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Militants Move To Islamise Bangladesh

August 24, 2005
On 17 August, more than 400 small bombs exploded almost
simultaneously in 63 of Bangladesh\'s 64 districts. Whilst three
people were killed and 150 were injured, the most devastating
element of this attack is not the damage it caused, but the message
it left. That message is that Islamic militants are willing and able
to co-ordinate and perpetrate terror nationwide.

The group that has been blamed for the bombings,
Jamaat-ul-Mujahideen, threatened to strike again unless Bangladesh
introduces Islamic law. According to Pakistan\'s Daily Times,
Jamaat-ul-Mujahideen subsequently declared, "Everybody is the enemy
of Islam who wants to launch democracy as an institutional form.
Therefore we invite the ruling party and also the opposition to
initiate the rule of Islam within a short time in Bangladesh." (Link 1)

THE THREAT TO TARGET CHRISTIAN LEADERS

Five days later, on 22 August, Bangladesh\'s leading national Bengali
daily newspaper, the "Daily Ittafaq", published on its front page
the news that the Intelligence Department had informed the
government that Islamic militants are planning to attack the largest
non-Muslim religious centres in Dhaka – the Dhakashari Hindu Temple,
the Tejgaon Catholic Church, and the Kamlapur Buddhist Monastery.
According to the intelligence report, militants also plan to kill
local and foreign non-Muslim leaders, missionaries, priests and
humanitarian workers. Basically anyone who is preaching religion
(especially Christianity) is to be targeted for violence or killing
for the purpose of discrediting the government of Bangladesh in the
West.

After a meeting with intelligence agencies the Home Ministry
requested that police step up security around non-Muslims religious
establishments and leaders.

Under the leadership of the National Christian Fellowship of
Bangladesh, a coalition of leaders from Christian churches,
institutions and NGOs wrote a memorandum to the Prime Minister which
was printed in Bengali and English language national newspapers.

In "An Appeal to Her Excellency Begum Khaleda Zia" published in the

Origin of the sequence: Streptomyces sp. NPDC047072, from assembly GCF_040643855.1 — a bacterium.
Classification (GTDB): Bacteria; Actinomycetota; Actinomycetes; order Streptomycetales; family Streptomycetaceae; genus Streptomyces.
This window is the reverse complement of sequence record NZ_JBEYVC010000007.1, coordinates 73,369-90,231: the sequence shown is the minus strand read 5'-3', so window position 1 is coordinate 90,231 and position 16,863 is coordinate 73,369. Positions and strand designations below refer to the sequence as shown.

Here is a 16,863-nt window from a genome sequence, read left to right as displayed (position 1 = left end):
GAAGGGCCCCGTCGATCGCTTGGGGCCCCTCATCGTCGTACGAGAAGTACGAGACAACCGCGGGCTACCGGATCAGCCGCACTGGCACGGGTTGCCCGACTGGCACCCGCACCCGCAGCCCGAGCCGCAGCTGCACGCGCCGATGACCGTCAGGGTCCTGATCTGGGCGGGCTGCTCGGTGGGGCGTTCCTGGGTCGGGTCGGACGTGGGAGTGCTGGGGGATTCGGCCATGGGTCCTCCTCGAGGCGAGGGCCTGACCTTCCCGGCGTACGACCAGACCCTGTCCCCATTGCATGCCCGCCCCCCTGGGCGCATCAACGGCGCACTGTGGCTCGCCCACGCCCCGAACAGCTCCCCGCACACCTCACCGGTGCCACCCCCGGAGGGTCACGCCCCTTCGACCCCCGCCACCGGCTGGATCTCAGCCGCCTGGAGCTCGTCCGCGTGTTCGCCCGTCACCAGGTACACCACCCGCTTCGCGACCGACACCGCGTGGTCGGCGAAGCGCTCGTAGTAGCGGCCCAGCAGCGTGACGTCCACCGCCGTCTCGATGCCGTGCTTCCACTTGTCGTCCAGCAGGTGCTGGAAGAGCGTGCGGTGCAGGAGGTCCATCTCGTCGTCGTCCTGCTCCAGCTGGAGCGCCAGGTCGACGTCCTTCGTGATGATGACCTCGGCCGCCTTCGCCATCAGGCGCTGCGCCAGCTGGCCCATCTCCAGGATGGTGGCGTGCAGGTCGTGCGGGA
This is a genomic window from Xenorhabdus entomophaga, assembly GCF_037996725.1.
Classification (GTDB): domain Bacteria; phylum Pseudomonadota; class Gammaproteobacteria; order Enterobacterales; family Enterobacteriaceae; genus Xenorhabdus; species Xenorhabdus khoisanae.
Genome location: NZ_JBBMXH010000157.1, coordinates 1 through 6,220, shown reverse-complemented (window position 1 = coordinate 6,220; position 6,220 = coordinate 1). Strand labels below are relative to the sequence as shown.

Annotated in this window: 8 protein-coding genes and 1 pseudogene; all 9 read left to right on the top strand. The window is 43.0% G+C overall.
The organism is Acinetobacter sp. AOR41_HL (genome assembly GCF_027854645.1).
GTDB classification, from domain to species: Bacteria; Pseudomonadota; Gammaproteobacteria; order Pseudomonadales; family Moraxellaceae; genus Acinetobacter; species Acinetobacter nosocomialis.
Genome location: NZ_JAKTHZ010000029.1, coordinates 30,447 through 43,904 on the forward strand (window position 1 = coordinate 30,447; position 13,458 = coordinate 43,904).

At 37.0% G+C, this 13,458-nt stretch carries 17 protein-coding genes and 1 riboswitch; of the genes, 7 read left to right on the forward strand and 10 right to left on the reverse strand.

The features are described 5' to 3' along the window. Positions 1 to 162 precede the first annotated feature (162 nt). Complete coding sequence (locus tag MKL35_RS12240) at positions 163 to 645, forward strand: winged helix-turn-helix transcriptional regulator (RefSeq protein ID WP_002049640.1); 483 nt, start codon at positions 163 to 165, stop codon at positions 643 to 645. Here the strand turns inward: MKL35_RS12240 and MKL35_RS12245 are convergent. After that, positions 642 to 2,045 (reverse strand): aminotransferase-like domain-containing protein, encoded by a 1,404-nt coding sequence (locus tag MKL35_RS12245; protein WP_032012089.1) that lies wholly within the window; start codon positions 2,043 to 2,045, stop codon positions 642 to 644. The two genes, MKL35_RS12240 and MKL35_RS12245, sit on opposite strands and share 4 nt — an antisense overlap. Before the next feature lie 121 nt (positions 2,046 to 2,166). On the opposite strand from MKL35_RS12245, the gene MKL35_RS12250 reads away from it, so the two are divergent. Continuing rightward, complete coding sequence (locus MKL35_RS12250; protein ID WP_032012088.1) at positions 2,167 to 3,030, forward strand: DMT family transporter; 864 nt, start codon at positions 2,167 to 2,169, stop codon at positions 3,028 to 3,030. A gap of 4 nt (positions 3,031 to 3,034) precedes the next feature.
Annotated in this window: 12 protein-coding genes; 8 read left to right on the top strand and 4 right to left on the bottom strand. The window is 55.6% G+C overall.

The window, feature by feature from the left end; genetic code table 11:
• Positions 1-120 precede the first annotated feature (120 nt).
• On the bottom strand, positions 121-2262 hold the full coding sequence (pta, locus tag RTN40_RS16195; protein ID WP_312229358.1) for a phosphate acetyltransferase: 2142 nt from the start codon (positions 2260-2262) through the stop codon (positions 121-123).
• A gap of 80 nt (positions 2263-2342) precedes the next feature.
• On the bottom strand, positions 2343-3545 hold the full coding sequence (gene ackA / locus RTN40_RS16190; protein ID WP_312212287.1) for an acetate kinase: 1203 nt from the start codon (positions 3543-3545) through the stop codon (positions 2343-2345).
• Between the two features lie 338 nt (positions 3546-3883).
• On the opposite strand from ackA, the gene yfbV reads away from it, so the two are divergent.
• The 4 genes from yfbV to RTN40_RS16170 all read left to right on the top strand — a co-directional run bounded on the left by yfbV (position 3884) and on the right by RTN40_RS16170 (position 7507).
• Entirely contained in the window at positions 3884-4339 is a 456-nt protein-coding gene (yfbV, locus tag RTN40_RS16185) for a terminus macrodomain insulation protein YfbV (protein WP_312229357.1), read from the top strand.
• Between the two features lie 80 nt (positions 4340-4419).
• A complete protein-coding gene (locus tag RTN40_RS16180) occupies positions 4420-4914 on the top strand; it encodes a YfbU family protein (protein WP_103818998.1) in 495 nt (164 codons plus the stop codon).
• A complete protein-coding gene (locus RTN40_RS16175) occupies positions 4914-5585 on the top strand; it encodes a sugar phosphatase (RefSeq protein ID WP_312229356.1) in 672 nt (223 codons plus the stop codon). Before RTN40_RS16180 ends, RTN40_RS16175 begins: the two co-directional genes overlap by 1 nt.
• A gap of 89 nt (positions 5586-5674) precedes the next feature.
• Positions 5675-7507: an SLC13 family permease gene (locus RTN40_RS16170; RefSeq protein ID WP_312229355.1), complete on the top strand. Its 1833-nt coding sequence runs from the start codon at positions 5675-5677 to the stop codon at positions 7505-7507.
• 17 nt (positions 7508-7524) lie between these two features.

Observer on 4 September, the Church leaders reiterated their desire
to serve the nation through education, health-care, relief and
rehabilitation, poverty alleviation, and the fostering of spiritual
values. They then expressed their concern over both national
security and the security of the threatened religious minorities,
noting that preachers of Christianity have been singled out to be
targeted on account of the effect this would have on Western
governments.

The church leaders then humbly requested that the government take
every possible step to remove the deep-rooted causes of terrorism.
The memorandum was signed by Rev. Theotonius Gomes, the Secretary
General of the Catholics Bishops\' Conference of Bangldesh; the Rt.
Rev. Nibaran Das, Bishop of the Methodist Church of Banglades; Rev.
Asam Kain, Chairman of the Bangladesh Assemblies of God; Mr Subodh
Adhikary, General Secretary of the National Council of Churches of
Bangladesh; Rt. Rev. Michael Baroi, Moderator of the Church of
Bangladesh; Rev. Robert Sarkar, the General Secretary of the
Bangladesh Baptist Church Sangha; Mr Leor P. Sarkar, the General
Secretary of the Bangladesh Baptist Church Fellowship; and Mr Dennis
D. Datta, General Secretary of the National Christian Fellowship of
Bangladesh.

LOCAL MILITANTS ARISE ON THE STRENGTH OF FOREIGN FUNDS

Islamic zeal erupted in Bangladesh in October 2001 objecting to the
presence of American and allied military forces in Pakistan for the
purpose of bombing Afghanistan. The feelings of Islamic rage,
identification and solidarity were so strong that Bangladesh\'s
October 2001 general elections yielded a huge swing away from the
ruling secular Awami League Party in favour of pro-Pakistan,
pro-Muslim and militant Islamist parties. This is especially tragic
when we consider how much blood was shed for Bangladesh to win
independence from Pakistan and the right to secular government based